The Importance of Formation Fluids and Reservoir Rock Mineralogy Characteristics in Chemical Enhanced Oil Recovery (EOR)
Azad Anugerah Rosli1, Ahmad Shamsul Izwan Ismail2, Mohd Zaidi Jaafar3, Ahmad Kamal Idris4, Mohd Akhmal Muhamad Sidek5

1Azad Anugerah Rosli, Department of Petroleum Engineering, Universiti Teknologi Malaysia (UTM), Johor, Malaysia (NTNU), Trondheim, Norway.
2Ahmad Shamsul Izwan Ismail, Department of Chemical Engineering, Norwegian University of Science and Technology (NTNU), Trondheim, Norway.
3Mohd Zaidi Jaafar, Department of Petroleum Engineering, Universiti Teknologi Malaysia (UTM), Johor, Malaysia.
4Ahmad Kamal Idris, Department of Petroleum Engineering, Universiti Teknologi Petronas (UTP), Perak, Malaysia.
5Mohd Akhmal Muhamad Sidek, Department of Petroleum Engineering, Universiti Teknologi Malaysia (UTM), Johor, Malaysia.
Manuscript received on 25 April 2019 | Revised Manuscript received on 08 May 2019 | Manuscript Published on 17 May 2019 | PP: 228-233 | Volume-8 Issue-1S May 2019 | Retrieval Number: A10330581S19/2019©BEIESP
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Abstract: Hydrocarbons are produced from the ground to the surface via natural reservoir drive energy. However, substantial amount of hydrocarbons still remain trapped in the reservoir. Enhanced oil recovery (EOR) method has been introduced to recover the remaining trapped oils. EOR is a method to enhance the displacement efficiency of the crude oil. These include reducing the interfacial tension (IFT), increasing the viscosity, and wettability alteration. Presently, the chemical EOR (CEOR) method such as surfactant flooding is utilized due to its efficiency, technical and economic feasibilities. Nonetheless, performance of CEOR is greatly relying upon the characteristics of formation fluids and rock mineralogy. Therefore, uncharacterized these factors prior to CEOR method may result in unsuccessful recovery process. This includes surfactants adsorbed onto the rock surfaces instead of at oil-water interface. Hence, lowering the IFT for mobility control may become impractical as surfactants do not function desirably. Experimental works have been performed to provide comprehensive insight on characteristics of formation fluids in terms of salinity and pH along with rock mineralogy, particularly silica and kaolinite. Effect of zeta potential and surface charge on different rock mineralogy is also discussed to elucidate the behavior of the solid surface when in contact with aqueous solutions.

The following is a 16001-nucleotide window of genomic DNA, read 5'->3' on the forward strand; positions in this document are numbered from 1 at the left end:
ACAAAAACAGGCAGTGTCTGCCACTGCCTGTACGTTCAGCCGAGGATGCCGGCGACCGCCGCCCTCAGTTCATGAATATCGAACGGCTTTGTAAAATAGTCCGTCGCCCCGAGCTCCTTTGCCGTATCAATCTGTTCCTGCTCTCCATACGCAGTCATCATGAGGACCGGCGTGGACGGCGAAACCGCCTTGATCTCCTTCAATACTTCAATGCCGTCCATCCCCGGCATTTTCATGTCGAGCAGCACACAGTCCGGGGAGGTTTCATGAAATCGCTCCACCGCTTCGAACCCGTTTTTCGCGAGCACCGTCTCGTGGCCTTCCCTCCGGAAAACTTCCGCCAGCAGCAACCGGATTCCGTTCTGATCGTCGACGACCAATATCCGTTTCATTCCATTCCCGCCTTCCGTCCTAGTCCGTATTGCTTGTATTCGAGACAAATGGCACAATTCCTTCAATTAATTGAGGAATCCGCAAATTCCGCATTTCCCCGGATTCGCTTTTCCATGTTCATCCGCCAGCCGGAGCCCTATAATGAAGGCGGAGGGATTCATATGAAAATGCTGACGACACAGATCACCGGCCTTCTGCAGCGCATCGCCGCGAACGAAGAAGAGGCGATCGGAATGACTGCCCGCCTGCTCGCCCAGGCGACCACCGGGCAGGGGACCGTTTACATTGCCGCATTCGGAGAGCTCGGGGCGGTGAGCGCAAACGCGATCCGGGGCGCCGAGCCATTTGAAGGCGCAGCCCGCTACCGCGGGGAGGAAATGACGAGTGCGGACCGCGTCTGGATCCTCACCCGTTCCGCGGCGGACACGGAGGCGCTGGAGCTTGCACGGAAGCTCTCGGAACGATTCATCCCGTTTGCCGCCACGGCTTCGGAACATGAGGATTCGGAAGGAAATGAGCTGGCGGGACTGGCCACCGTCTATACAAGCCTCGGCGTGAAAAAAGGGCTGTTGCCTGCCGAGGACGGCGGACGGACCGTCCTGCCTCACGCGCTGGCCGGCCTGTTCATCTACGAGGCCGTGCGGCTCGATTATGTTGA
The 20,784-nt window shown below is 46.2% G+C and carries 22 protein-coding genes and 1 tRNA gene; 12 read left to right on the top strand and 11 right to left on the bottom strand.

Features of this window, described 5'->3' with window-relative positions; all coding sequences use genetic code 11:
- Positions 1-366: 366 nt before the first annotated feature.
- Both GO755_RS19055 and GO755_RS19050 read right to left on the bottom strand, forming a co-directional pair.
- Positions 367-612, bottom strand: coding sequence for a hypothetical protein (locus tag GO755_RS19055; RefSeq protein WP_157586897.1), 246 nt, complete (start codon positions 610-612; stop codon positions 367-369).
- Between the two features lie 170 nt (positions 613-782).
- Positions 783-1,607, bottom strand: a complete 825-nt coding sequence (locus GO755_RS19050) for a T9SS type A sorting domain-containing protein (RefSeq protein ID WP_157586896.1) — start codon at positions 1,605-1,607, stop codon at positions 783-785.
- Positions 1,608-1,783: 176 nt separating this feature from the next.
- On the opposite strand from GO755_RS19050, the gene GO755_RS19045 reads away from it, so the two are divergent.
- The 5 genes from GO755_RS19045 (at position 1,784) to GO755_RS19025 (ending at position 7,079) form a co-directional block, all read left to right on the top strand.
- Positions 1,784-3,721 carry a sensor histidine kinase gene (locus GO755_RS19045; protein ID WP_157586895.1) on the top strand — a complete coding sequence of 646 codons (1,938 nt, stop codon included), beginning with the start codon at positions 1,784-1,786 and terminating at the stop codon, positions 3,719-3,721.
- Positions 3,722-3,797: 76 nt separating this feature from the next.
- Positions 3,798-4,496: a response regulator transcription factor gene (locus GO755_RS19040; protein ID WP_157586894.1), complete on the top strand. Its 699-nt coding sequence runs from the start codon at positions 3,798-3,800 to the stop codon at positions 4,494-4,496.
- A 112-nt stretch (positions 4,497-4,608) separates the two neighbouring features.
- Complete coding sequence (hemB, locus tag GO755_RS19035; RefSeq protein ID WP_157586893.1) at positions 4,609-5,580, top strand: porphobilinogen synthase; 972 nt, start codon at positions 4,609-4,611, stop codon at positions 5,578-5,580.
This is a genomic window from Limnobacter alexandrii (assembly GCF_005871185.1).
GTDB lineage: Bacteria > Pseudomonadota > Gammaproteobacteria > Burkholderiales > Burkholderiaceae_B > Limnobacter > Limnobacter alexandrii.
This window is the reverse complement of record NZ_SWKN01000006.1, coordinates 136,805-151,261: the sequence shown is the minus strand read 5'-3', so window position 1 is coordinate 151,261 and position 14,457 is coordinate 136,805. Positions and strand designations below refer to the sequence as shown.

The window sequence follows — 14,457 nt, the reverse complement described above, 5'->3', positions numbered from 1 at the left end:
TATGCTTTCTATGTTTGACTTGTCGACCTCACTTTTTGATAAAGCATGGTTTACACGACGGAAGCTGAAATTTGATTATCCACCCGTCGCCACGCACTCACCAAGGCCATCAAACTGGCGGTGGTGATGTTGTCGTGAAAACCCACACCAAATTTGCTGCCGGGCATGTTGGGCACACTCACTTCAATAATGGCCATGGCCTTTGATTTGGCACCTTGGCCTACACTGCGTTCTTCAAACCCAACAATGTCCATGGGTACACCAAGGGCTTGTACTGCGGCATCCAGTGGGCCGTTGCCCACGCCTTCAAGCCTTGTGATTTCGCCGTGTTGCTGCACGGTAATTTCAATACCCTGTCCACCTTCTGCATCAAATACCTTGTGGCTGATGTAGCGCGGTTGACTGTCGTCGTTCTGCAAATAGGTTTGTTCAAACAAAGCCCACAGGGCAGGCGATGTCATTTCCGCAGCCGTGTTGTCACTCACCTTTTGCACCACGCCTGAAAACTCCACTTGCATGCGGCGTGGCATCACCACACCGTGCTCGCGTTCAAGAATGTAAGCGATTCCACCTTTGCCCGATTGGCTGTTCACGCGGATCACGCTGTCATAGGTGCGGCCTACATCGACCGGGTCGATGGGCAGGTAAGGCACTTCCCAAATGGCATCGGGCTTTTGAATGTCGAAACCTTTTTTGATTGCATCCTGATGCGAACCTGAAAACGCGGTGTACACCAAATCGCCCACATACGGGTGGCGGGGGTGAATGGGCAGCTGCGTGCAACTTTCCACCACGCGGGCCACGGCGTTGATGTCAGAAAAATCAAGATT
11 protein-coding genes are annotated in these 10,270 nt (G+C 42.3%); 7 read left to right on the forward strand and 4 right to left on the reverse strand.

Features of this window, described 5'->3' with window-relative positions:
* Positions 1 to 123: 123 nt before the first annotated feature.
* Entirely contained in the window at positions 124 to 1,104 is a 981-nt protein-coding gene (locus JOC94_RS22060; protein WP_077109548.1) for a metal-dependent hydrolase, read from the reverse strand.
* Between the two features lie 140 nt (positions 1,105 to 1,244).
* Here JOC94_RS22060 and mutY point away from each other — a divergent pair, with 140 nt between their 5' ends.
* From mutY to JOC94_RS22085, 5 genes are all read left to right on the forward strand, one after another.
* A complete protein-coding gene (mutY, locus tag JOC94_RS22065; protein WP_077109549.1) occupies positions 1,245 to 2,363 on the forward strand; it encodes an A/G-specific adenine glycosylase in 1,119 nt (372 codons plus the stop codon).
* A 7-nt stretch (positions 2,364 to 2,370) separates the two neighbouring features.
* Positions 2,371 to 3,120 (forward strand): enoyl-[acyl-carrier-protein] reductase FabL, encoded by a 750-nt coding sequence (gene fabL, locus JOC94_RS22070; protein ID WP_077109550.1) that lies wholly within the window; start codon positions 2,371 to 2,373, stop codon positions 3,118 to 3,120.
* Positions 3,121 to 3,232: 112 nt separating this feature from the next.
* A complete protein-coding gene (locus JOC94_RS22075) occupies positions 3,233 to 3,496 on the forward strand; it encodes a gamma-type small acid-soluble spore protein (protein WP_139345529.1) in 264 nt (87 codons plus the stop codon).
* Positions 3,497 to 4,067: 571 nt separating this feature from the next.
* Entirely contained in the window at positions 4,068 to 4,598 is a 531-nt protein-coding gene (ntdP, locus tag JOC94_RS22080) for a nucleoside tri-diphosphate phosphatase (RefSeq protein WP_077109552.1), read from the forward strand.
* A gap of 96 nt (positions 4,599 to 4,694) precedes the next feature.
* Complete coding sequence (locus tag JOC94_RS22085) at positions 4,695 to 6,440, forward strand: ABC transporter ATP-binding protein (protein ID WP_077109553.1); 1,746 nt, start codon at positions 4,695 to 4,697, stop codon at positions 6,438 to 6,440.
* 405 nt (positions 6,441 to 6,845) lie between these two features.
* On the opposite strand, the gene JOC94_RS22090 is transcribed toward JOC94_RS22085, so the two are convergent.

Keywords: Surfactant Flooding, Formation Fluids, Rock Mineralogy.
Scope of the Article: Fluid Mechanics